Parte de la cúpula de la Ermita de la Sang, Sagunto


 

 

 

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Grammar notes: phrasal verb list M-P

 

make something out
to manage to see or hear

make it out to someone
to write a cheque

What's this figure here in the accounts? I can't make it out.

You'll really have to improve your accent when you speak Spanish. I can't make out what you're saying.

Who shall I make it out to?

Shall I make the cheque out for cash?


make up for something
to compensate for

At least the sales contract from the Ministry will make up for the orders we lost because of the transport strike.

When everyone comes back from hoilday we'll have to work extra hours to make up for lost time.


miss something out
to not include

Can you check through the list and see if I've missed anything out?

If you miss out the @ in an email address, the message won't get sent.


own up (to something)
to admit to

OK. Own up! Who's taken my cigarettes?

The boss is never going to forget about that report being lost. I suppose I should own up to having left it in a taxi.


pass someone over
to not consider for promotion

If they pass me over for promotion again this year I'm going to find a new job.

He's depressed because he's been passed over again.


pay something off
to finish paying money you owe

Once we pay off the bank loan, we'll be able to invest our profits in the company.

If you took out a 25-year mortgage in 1995 to buy your house, it won't be paid off until 2020.


phase something in
to introduce gradually

The changes in pension contributions can be phased in gradually as people join the firm.

We'll be phasing the changes in over the next few years so as to minimise disruption to the production process.


pick up
to improve

pick something up
to learn by experience

Sales are often slow in the summer. Things should pick up around October.

If orders don't pick up soon we'll have to think about reducing production.

Probably the best way to learn the job is to sit with one of the staff and see what they do. You'll soon pick it up.

The new secretary speaks four languages. Apparently she picked them up while travelling around Europe.


point something out
to draw attention to

I really must point out how important this meeting is. The company's future depends on it.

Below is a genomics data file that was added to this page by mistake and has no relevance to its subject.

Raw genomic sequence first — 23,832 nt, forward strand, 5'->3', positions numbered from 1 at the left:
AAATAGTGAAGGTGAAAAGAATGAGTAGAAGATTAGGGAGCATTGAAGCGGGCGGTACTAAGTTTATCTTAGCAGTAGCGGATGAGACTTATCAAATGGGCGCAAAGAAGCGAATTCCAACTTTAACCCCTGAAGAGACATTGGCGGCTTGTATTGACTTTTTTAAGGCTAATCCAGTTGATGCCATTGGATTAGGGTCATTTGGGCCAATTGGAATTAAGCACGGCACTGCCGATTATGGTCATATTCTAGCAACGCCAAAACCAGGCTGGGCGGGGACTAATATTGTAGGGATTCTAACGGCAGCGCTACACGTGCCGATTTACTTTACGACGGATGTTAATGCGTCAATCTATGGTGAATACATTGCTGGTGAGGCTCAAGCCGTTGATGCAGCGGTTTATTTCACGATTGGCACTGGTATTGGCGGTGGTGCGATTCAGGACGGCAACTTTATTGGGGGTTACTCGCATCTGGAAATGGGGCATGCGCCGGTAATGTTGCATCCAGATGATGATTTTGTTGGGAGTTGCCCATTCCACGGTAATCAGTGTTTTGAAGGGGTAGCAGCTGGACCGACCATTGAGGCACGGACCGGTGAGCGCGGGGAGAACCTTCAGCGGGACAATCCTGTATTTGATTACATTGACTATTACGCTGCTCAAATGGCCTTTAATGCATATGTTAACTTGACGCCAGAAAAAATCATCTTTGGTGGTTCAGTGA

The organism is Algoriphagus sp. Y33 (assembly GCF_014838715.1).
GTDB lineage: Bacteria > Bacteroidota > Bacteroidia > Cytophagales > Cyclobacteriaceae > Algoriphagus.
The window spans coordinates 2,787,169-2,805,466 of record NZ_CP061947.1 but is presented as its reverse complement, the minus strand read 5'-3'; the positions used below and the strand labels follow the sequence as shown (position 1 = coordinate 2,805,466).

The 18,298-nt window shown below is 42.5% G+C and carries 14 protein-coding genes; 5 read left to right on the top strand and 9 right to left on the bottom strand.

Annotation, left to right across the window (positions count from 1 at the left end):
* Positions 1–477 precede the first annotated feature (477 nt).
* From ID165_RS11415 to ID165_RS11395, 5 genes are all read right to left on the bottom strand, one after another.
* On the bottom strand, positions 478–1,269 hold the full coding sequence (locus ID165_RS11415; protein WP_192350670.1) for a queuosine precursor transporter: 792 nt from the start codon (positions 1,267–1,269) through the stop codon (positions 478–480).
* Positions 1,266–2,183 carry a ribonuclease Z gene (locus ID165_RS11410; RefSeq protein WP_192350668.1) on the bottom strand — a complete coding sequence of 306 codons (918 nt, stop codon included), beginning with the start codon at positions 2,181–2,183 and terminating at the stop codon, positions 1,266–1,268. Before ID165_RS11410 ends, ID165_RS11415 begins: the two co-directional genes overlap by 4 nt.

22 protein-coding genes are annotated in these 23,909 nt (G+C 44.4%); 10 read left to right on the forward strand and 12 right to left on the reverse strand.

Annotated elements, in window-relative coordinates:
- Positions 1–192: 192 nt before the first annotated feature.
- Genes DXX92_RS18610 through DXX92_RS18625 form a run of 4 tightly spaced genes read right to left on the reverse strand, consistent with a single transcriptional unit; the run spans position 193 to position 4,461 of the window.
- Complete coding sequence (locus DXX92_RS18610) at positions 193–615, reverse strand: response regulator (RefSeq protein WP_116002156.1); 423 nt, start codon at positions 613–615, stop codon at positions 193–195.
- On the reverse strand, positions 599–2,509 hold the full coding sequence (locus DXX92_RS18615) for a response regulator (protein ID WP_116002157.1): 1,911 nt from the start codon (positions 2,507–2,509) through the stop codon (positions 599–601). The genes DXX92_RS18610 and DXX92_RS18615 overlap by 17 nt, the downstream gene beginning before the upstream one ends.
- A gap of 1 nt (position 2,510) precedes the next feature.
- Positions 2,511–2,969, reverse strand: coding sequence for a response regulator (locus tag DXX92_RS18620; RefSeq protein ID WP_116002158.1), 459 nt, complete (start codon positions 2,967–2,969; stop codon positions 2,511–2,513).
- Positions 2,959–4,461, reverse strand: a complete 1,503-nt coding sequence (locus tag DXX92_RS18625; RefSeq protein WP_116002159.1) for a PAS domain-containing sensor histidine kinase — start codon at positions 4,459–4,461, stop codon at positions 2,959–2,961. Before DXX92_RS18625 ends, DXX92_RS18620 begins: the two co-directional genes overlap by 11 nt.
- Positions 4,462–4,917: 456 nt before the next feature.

I pointed it out to him in the meeting but he didn't seem to think it was important.


pull something off
to succeed in doing something

The negotiations went on and on, but he finally pulled off the deal.

He's pulled it off! We've won the order!


pull out (of something)
to not continue

Once the other company discovered the size of the order, they pulled out.

We made it completely clear that we wouldn't sell for less than £3m, so the buyer pulled out of the deal.


put something forward
to make a suggestion

The new manager put forward her ideas for cutting costs as soon as the meeting started.

She wanted a ban on overtime, but I put that forward at the last meeting and everyone thought it was a terrible idea.


put in for something
to request officially

I've put in for three weeks' holiday next August, but they probably won't let me have more than two.

There's a job going now that the Head of Personnel has retired. Why don't you put in for it?


put something off
to postpone

put someone off
to dissuade
to distract

The report isn't finished yet, so we'll have to put the meeting off until next week.

The expansion programme has been put off until the economy improves.

What do you mean, he wants to come to the office this afternoon? Can't you put him off?

Can I borrow your office? The roadworks outside my window are putting me off my work.


put someone through
to connect by phone

Hello, could you put me through to the Sales Department, please?

I'm sorry, you were put through to this extension by mistake. I'll transfer you to the right department.

Links to exercises and pdf files

Grammar notes from this page - pdf file for download or printing
Gapfill exercise - online
Gapfill exercise - pdf file for download or printing
Phrasal verbs A-B: account for --> brush up
Phrasal verbs C: call for --> cut off
Phrasal verbs D-F: deal with --> fit in
Phrasal verbs G: get across --> go under
Phrasal verbs H-L: hand out --> look up to
Phrasal verbs R-S: reckon on --> sum up
Phrasal verbs T-Z: take down --> work out

Now what are you looking for?

I need someone to translate a Spanish text into English.

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I want to know who you are, what you do and how much you charge.

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